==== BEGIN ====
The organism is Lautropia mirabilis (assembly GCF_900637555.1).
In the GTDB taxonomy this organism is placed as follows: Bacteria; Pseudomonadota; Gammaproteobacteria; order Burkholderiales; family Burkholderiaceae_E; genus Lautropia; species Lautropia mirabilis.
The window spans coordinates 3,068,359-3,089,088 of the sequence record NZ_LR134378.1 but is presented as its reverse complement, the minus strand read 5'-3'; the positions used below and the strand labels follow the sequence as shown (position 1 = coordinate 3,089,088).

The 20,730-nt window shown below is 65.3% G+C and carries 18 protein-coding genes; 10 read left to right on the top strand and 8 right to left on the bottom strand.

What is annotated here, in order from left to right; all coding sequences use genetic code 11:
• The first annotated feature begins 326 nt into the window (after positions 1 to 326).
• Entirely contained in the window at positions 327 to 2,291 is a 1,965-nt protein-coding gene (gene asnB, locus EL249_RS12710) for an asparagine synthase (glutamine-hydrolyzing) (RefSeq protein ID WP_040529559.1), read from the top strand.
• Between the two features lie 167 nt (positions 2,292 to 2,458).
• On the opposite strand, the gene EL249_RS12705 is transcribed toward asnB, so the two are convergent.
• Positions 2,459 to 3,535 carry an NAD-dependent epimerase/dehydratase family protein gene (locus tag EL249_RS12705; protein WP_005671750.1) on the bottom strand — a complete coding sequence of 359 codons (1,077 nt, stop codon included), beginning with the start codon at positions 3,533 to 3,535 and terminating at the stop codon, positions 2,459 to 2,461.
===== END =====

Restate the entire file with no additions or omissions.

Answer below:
The organism is Lautropia mirabilis (assembly GCF_900637555.1).
In the GTDB taxonomy this organism is placed as follows: Bacteria; Pseudomonadota; Gammaproteobacteria; order Burkholderiales; family Burkholderiaceae_E; genus Lautropia; species Lautropia mirabilis.
The window spans coordinates 3,068,359-3,089,088 of the sequence record NZ_LR134378.1 but is presented as its reverse complement, the minus strand read 5'-3'; the positions used below and the strand labels follow the sequence as shown (position 1 = coordinate 3,089,088).

The 20,730-nt window shown below is 65.3% G+C and carries 18 protein-coding genes; 10 read left to right on the top strand and 8 right to left on the bottom strand.

What is annotated here, in order from left to right; all coding sequences use genetic code 11:
• The first annotated feature begins 326 nt into the window (after positions 1 to 326).
• Entirely contained in the window at positions 327 to 2,291 is a 1,965-nt protein-coding gene (gene asnB, locus EL249_RS12710) for an asparagine synthase (glutamine-hydrolyzing) (RefSeq protein ID WP_040529559.1), read from the top strand.
• Between the two features lie 167 nt (positions 2,292 to 2,458).
• On the opposite strand, the gene EL249_RS12705 is transcribed toward asnB, so the two are convergent.
• Positions 2,459 to 3,535 carry an NAD-dependent epimerase/dehydratase family protein gene (locus tag EL249_RS12705; protein WP_005671750.1) on the bottom strand — a complete coding sequence of 359 codons (1,077 nt, stop codon included), beginning with the start codon at positions 3,533 to 3,535 and terminating at the stop codon, positions 2,459 to 2,461.